His dream is to inspire 10 million people and make Kerala a disability-friendly state. Well, the 10 million does seem like a lofty figure but if anyone has the drive to reach that magical figure, it would be Anish Mohan. Incidentally, Anish, as a motivational speaker, has already conducted 1,200 training sessions, addressed over 2 lakh people and has an international training experience. He remembers the turning point when after one of his talks, an audience member met him and revealed that Anish had just talked him out of committing suicide. Then Anish realised that his words had the ability to touch and change lives. Anish loved giving pep talks as a child and had wanted to be a motivational speaker but had acute stage fright, which put paid to that avenue. Well, destiny has a way of putting dreams into perspective when the right time arrives.
For Anish, it was a tragic turn of events that had him rising from the ashes like the proverbial Phoenix bird and taking control of his life along with his dreams. Seeing a confident, well-dressed Anish on stage, giving pep talks to students and senior officers, one does not realize that he is differently abled. He is the National Co-coordinator & Trainer for Institute for Person Centered Approaches in India. Anish's childhood was a difficult one, besieged with financial woes, he admits his memories of those early years were painful. His father was a daily wages worker and his mother worked in a mill. So along with studies, he started doing small jobs to earn money.
“The first job I took up was at the mill my mother worked in when I was in class VII. That was just the beginning of the odd jobs I did - painting, making tea in a wayside stall, carpentry, playing the chenda, etc. Life was hard but through all these hardships what kept my spirits up were the inspiring words a teacher told me - 'that if you suffer a lot during your childhood days , you will be rewarded later on in life'. Those words inspired me and from the money earned through these jobs, I joined an instrumentation course and secured the 4th rank.”
“The secure future I wanted was within my reach, including a job offer,” he says, adding, “Now, looking back, I realise the hard days were preparing me for the biggest challenge of my life.” Anish's life, as he knew it, changed on the night of October 17, 2009. On the fateful day, Anish crossed a railway track in Thiruvananthapuram in a hurry to catch the last bus home to Kottayam. That simple act of crossing the track was the beginning of his nightmare. Anish tripped and fell, hit his head on the tracks and lost consciousness. The next moment, a train bore down on him, passing over him and his right hand (above the elbow) and left leg (below the knee) got severed. When he regained consciousness, he was in hospital. His hand was reattached but what he could not get back were his dreams - of a job in instrumentation and of playing the chenda. Financial difficulties compounded the entire scenario because artificial limbs were beyond reach for Anish at that point of time. His day-to-day routine needed constant assistance and he went through emotional downs.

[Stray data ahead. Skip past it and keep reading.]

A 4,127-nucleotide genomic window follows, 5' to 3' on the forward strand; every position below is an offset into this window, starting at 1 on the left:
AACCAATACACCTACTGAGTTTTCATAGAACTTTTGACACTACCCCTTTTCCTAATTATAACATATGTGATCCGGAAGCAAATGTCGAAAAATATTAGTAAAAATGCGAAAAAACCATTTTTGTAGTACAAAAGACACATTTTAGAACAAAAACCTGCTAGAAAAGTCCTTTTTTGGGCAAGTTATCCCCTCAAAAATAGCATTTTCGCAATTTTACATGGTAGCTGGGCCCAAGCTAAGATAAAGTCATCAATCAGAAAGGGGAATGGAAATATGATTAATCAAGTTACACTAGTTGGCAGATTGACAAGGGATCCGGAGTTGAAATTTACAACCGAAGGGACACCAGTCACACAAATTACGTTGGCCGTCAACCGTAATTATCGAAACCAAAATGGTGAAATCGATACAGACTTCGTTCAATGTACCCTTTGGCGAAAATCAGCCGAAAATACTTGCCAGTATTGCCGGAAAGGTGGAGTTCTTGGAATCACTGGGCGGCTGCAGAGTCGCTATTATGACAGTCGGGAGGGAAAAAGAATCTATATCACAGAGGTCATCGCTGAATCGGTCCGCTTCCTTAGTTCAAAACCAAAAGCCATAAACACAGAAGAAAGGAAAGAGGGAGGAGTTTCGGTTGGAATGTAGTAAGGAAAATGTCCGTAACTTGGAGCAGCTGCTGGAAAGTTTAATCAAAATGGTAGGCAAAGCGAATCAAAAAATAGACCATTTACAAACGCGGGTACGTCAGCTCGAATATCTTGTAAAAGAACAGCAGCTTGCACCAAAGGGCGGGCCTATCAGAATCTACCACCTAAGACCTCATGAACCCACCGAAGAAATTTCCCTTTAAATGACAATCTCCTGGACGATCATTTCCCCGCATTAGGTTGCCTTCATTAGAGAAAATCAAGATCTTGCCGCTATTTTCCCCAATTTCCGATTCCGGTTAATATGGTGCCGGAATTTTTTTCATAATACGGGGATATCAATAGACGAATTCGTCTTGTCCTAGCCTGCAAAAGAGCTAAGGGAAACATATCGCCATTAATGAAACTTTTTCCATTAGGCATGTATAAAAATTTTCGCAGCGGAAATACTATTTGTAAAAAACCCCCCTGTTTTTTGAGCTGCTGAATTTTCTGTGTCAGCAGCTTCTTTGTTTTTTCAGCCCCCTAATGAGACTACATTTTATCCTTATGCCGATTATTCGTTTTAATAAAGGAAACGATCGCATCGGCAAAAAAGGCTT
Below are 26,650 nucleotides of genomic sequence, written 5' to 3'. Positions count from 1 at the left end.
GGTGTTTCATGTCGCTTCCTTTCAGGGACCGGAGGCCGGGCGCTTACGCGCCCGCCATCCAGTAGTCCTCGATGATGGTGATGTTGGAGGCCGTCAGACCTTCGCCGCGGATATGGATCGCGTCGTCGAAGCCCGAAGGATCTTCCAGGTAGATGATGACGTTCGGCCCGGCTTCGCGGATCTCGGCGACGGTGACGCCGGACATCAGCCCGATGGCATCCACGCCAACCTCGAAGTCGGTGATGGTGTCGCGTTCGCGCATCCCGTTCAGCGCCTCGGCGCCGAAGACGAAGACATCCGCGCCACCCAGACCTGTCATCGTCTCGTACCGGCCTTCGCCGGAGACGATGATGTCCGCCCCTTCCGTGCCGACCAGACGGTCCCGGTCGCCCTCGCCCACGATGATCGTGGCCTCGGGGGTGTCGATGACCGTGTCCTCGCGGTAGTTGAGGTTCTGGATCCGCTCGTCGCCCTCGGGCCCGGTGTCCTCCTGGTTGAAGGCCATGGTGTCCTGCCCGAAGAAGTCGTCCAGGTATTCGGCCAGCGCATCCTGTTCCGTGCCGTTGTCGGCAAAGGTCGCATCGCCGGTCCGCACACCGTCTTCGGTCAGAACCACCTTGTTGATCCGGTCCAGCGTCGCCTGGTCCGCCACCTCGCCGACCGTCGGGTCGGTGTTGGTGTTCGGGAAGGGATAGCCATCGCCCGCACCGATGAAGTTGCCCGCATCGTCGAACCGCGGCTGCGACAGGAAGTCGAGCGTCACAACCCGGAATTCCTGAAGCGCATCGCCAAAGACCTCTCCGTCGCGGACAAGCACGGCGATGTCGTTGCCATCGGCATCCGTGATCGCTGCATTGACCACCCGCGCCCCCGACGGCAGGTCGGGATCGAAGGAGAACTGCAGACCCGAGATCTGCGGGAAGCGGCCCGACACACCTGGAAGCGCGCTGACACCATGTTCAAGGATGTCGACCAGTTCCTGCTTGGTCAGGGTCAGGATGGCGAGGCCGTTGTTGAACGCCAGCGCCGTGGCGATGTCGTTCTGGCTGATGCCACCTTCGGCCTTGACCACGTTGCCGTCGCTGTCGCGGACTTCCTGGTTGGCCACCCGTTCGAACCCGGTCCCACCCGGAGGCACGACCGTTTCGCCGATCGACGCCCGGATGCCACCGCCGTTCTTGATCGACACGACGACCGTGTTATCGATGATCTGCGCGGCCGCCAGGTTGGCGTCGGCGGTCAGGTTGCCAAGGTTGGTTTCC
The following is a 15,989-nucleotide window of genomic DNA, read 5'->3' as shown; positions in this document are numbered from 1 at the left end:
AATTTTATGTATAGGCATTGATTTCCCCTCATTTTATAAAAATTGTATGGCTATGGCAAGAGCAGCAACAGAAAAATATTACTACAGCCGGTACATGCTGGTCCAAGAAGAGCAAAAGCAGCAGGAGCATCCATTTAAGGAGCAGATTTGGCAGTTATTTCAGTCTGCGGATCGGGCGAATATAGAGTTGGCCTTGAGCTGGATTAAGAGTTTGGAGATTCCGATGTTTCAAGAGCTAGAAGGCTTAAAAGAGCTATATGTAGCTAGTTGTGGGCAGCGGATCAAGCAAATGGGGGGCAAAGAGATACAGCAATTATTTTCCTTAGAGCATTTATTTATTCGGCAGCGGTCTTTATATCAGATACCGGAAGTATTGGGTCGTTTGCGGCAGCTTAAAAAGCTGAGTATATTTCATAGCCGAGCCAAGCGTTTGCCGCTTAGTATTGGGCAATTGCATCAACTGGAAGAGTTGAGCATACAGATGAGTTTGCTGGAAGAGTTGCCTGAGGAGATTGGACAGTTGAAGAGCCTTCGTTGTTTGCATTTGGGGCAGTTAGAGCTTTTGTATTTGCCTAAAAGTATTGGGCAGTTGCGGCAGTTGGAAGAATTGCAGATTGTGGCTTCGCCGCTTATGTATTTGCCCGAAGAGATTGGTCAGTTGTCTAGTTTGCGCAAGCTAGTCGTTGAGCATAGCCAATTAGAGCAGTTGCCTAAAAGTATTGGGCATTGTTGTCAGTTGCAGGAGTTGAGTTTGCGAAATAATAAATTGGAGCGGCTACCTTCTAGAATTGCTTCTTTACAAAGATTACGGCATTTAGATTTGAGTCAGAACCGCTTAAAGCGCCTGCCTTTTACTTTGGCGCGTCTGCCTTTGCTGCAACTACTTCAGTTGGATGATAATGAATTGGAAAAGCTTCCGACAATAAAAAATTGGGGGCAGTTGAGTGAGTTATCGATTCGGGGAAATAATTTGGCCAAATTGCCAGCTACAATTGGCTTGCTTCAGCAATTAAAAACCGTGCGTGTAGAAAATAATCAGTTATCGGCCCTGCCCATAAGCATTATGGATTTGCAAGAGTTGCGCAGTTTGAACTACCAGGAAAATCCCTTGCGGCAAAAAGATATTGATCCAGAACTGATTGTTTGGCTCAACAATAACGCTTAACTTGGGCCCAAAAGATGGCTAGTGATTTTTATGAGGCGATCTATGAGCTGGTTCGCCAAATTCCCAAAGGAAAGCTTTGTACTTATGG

All those difficulties and pain were just setting a stage for the fighter in Anish to take centrestage. He remembers, “I was a person who had a negative approach to life but the accident opened my eyes and made me see the positives in life. The policy I adapted was that every 'no' was an opportunity to make it a 'yes'! That became my mantra and every incident after my accident was proof of that. The doctors gave their verdict that I would not walk, but I walked. A job was essential and I knocked on a lot of doors, hoping my qualification would carry me through. But I was rejected by interview boards. I restarted my studies in PSC coaching. I also took classes and realised that there was a trainer in me. That gave me an opportunity to turn to training as a career option.”
Incidentally, he was denied a four-wheeler driving licence but he fought a year- long battle to get his licence and also drives a motorcycle now. He visited the holy shrine of Sabarimala, climbing the steps - yet another milestone for him. Meanwhile, Anish secured a government job five months ago and is working as a clerk. He continues with his motivational classes on holidays and off days. He says, “I get motivated when I help others to grow.”
The list of people who inspired him is countless but those who come to mind are his parents, his professor Mathew Kanamala and his colleagues. Social work is something close to his heart and he is pursuing his Master of Social Work course and wants to earn a doctorate in the same. Like any other youngster of his age, a family of his own is a dream he is currently seeing and he hopes to find an understanding life partner soon. Anish says, “Even now, life is a struggle and I do not get everything that I want but in each struggle, I see an opportunity to reach even higher. I tell everyone to overcome struggles to find the pot of gold at the end of the rainbow.”